Direct Stock Purchase Plans Explained


Investing can be confusing business, especially when you’re just starting out. But the good news is that if you’re starting early and have a long-term investment strategy you’ve got time on your side. With a direct stock purchase plan, your investment dollars can go a lot further.

First, the sooner you begin the more time you have to learn your way around terms such as “sales load” and “hard dollars.” The former is another way of referring to a sales charge. The latter is fees paid for services by a brokerage firm.

Second, people with a long-term investment plan can take better advantage of skipping the middleman, at least on some transactions, and buying stock almost directly. A stock transfer agent makes it possible.

Stock Transfer Agents are Closer to the Source

Most publicly traded companies use transfer agents. Some use outside or third-party agents, such as banks, and some act as their own agent.
According to the U.S. Securities and Exchange Commission, transfer agents are responsible for issuing and canceling stock certificates when they change ownership. They may also pay out interest and manage situations where certificates are lost or stolen.

You can open an account with some transfer agents. This account is similar to a brokerage account, but it’s called a Direct Stock Purchase Plan. As the name implies, this is a clever way to purchase stock from the company instead through a broker and skip the hefty brokerage fees.


The Top 2 Transfer Agents Have the Lion’s Share of the Market

There are numerous transfer agents, but two of them stand out with a much higher percentage of the market share than others. In 2014, Computershare / BMY Mellon took 32.6 percent of the market share. Coming in next was American Stock Transfer & Trust, with 22.91 percent.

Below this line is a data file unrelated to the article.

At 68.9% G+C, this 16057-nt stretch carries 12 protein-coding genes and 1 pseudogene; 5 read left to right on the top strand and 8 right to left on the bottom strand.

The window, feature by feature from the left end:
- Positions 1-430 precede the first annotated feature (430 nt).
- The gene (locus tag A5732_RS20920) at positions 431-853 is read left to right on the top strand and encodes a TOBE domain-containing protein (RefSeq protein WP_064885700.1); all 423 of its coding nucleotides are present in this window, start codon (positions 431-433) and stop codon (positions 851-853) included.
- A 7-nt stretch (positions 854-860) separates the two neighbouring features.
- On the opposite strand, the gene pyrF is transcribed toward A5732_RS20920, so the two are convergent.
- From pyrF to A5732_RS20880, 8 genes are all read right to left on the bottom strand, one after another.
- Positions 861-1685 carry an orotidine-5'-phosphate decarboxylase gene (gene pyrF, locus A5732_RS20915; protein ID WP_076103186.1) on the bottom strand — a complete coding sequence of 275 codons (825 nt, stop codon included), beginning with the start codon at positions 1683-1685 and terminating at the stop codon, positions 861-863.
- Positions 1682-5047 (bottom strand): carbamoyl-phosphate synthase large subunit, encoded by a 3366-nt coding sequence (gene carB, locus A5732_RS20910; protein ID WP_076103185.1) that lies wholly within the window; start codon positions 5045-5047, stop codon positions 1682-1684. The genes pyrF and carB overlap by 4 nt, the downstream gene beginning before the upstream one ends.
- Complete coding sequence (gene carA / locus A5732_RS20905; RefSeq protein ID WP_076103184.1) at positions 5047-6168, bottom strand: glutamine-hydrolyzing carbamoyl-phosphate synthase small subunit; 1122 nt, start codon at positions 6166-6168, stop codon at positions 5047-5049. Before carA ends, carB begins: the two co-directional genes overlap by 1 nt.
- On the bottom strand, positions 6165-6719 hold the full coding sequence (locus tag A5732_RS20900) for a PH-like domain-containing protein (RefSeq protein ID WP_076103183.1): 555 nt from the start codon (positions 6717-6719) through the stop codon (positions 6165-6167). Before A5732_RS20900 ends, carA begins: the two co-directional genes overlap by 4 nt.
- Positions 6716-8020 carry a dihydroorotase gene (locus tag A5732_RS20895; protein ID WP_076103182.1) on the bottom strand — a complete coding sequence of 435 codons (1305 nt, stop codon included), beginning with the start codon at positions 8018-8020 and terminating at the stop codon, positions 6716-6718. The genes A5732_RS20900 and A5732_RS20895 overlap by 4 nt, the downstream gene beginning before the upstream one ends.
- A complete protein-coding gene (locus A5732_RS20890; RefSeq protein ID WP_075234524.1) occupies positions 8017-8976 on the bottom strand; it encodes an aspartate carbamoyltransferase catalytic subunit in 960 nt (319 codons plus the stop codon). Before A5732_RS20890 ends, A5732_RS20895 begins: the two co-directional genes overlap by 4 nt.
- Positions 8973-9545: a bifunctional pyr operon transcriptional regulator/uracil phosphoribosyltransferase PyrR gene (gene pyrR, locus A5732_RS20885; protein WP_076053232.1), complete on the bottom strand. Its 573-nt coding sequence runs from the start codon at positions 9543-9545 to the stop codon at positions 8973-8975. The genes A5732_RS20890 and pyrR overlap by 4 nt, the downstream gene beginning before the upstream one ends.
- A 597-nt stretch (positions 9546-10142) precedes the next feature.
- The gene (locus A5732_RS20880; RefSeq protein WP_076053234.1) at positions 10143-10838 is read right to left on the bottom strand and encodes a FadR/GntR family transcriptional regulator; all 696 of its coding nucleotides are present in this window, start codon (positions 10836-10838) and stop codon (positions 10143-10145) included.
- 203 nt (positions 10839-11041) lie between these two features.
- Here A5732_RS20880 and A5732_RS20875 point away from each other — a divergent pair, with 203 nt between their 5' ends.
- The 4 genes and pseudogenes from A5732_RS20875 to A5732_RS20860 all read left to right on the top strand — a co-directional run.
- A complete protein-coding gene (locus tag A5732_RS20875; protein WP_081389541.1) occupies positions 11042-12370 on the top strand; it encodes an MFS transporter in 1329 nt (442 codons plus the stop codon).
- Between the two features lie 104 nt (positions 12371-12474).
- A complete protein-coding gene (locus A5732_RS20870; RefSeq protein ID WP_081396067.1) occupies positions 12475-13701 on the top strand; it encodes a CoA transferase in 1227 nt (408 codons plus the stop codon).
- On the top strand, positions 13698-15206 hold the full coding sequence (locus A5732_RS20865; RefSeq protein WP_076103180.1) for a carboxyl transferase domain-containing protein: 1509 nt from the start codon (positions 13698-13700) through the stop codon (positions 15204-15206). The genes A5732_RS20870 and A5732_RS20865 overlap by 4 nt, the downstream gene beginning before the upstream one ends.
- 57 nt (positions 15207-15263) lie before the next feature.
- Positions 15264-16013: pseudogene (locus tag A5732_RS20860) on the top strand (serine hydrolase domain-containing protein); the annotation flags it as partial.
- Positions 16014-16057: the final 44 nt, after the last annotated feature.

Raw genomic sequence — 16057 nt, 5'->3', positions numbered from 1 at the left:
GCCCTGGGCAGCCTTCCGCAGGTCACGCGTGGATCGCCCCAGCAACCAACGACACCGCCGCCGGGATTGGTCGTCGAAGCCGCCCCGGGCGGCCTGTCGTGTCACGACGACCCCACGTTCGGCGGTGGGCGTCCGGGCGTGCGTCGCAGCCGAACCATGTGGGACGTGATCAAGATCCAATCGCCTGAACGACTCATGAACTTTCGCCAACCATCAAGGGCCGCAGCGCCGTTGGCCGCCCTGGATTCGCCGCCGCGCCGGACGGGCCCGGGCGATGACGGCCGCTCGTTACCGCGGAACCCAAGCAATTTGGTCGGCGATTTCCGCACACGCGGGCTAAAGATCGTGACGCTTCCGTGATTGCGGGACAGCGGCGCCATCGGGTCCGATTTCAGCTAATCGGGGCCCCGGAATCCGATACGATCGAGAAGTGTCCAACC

After the top two, the numbers drop dramatically. Wells Fargo Bank came in with 4.7 percent, and Continental Stock Transfer and Trust was next with 3.09 percent.

You can identify other transfer agents through the Securities Transfer Association, , which is a professional association of transfer agents. If a company offers a direct stock purchase plan, you’ll find the information at their website that says so. If they don’t, there should be a statement to reflect that, as well.


Direct Stock Purchase Plans Aren’t for Everyone

Buying stock without a broker saves on fees, and that’s the biggest and most obvious benefit. Over the long term, that can add up to tremendous savings. For the patient investor with many years left before retirement, the downside of this type of investing has more time to level out and turn around.

Yes, there is a downside, otherwise everyone would always buy through a direct stock purchase plan and brokers would go out of business. One reason some people shy away is there’s so little control. When you use a transfer agent, you don’t decide when the buy is actually made — they do. By the time the buy happens, the price might be much higher, or perhaps a lot lower.

If you’re closing in on retirement fast, a direct stock purchase plan might hold too many uncertainties and have too many risks for you to consider. But if you’ve got time on your side, time is just the thing that can turn this thrifty stock purchasing strategy into one that could add considerable bulk to your retirement plan over the long term.

How prepared for retirement are you?  Spend a few minutes with a retirement calculator and decide whether you might have enough wiggle room in your budget for a direct stock purchase plan.

NewRetirement Planner

Do it yourself retirement planning: easy, comprehensive, reliable

NewRetirement Planner

Take financial wellness into your own hands and do it yourself retirement planning: easy, comprehensive, reliable.

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